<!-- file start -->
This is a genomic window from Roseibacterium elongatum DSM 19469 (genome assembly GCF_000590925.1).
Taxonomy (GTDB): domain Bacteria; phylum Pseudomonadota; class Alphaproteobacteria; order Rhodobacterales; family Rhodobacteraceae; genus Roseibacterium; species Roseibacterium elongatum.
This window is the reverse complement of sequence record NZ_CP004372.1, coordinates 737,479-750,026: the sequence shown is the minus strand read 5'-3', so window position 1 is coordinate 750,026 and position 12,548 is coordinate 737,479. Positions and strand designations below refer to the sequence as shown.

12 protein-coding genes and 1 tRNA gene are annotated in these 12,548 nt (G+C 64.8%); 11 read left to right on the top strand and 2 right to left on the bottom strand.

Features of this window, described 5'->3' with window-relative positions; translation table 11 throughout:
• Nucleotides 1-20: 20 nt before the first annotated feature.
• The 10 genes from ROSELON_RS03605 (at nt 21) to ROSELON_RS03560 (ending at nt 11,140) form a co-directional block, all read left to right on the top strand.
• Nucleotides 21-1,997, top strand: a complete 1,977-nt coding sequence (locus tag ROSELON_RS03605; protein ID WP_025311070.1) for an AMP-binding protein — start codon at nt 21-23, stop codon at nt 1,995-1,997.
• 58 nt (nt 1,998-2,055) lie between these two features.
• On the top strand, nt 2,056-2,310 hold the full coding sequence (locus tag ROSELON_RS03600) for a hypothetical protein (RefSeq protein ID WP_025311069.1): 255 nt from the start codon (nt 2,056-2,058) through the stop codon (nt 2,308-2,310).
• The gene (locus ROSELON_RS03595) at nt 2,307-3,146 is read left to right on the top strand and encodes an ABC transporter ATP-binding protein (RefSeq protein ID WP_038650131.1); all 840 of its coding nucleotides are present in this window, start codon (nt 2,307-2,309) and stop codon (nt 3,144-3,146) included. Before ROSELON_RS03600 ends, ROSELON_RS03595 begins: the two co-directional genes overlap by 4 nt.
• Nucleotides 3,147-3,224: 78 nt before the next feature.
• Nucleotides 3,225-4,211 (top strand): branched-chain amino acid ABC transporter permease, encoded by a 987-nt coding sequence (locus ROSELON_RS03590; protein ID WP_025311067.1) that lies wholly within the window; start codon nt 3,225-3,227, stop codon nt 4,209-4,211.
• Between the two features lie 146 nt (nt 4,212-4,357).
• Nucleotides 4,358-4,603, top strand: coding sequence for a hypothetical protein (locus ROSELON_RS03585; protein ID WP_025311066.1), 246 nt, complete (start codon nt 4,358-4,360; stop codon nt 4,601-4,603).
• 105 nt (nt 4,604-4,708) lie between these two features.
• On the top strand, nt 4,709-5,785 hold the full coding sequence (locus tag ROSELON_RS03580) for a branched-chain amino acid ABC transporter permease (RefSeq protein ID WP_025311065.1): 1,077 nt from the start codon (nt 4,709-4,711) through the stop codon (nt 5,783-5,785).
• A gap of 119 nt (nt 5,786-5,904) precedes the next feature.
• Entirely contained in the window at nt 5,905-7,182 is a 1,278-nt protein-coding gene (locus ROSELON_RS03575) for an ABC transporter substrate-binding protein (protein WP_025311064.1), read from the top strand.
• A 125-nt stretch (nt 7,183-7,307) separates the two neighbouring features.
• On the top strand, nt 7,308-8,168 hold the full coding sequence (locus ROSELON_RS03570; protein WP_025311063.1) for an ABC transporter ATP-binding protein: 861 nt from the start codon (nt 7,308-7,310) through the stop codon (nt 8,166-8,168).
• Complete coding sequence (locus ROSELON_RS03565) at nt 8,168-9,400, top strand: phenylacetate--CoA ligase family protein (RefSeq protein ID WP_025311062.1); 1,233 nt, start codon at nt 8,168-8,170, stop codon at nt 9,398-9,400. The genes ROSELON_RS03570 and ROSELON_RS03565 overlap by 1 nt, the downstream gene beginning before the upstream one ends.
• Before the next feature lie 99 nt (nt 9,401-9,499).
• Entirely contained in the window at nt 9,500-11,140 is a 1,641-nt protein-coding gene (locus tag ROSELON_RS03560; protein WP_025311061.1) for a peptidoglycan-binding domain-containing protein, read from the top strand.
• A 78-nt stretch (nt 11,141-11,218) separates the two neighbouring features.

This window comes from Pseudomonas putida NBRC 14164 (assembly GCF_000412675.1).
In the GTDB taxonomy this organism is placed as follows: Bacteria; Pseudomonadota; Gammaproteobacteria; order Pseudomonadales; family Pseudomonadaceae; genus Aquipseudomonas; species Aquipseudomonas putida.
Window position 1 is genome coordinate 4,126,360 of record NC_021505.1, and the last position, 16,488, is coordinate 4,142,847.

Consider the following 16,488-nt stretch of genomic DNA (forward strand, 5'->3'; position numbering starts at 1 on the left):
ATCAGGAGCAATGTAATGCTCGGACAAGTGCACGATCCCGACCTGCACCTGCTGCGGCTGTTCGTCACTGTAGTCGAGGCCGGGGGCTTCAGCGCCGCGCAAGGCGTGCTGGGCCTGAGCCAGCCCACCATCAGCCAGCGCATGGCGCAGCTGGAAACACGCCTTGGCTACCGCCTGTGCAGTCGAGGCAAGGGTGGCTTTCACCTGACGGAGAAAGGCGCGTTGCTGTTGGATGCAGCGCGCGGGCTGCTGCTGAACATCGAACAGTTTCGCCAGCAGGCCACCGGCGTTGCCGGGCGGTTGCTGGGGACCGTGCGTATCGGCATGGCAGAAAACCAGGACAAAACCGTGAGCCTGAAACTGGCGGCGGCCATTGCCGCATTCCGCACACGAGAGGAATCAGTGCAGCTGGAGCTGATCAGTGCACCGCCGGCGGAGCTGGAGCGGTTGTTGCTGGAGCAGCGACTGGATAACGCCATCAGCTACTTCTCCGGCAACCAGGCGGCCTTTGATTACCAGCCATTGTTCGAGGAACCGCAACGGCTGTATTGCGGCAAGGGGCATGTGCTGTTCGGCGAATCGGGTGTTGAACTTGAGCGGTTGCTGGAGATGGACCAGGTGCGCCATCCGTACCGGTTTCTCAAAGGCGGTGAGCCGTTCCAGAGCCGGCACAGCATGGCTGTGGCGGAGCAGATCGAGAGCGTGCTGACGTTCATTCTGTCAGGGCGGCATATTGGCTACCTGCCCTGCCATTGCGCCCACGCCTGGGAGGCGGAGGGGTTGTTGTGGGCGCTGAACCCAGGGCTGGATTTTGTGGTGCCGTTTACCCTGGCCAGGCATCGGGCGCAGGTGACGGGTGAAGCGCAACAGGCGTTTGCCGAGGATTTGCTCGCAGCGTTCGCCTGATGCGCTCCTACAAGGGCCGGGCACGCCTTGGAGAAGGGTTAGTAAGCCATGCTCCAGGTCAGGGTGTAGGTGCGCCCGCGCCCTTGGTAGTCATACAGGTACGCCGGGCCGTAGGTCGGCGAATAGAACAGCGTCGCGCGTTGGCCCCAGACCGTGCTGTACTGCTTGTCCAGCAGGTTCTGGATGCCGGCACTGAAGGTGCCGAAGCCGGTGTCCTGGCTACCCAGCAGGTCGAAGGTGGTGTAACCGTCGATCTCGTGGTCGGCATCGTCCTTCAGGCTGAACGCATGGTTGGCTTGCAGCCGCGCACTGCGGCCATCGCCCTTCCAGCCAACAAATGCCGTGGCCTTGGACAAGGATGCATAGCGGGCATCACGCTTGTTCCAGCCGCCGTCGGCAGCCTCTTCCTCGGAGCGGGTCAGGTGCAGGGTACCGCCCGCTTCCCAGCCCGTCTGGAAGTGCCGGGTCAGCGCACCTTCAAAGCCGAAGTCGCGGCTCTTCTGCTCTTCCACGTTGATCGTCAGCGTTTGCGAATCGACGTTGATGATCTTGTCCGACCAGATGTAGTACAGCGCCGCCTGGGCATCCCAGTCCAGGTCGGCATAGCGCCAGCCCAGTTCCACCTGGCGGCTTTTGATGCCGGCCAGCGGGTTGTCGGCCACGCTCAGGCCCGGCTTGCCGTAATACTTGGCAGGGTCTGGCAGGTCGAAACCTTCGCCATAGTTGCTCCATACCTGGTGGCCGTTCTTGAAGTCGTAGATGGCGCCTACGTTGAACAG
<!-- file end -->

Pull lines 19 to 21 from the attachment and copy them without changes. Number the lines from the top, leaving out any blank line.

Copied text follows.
• Entirely contained in the window at nt 5,905-7,182 is a 1,278-nt protein-coding gene (locus ROSELON_RS03575) for an ABC transporter substrate-binding protein (protein WP_025311064.1), read from the top strand.
• A 125-nt stretch (nt 7,183-7,307) separates the two neighbouring features.
• On the top strand, nt 7,308-8,168 hold the full coding sequence (locus ROSELON_RS03570; protein WP_025311063.1) for an ABC transporter ATP-binding protein: 861 nt from the start codon (nt 7,308-7,310) through the stop codon (nt 8,166-8,168).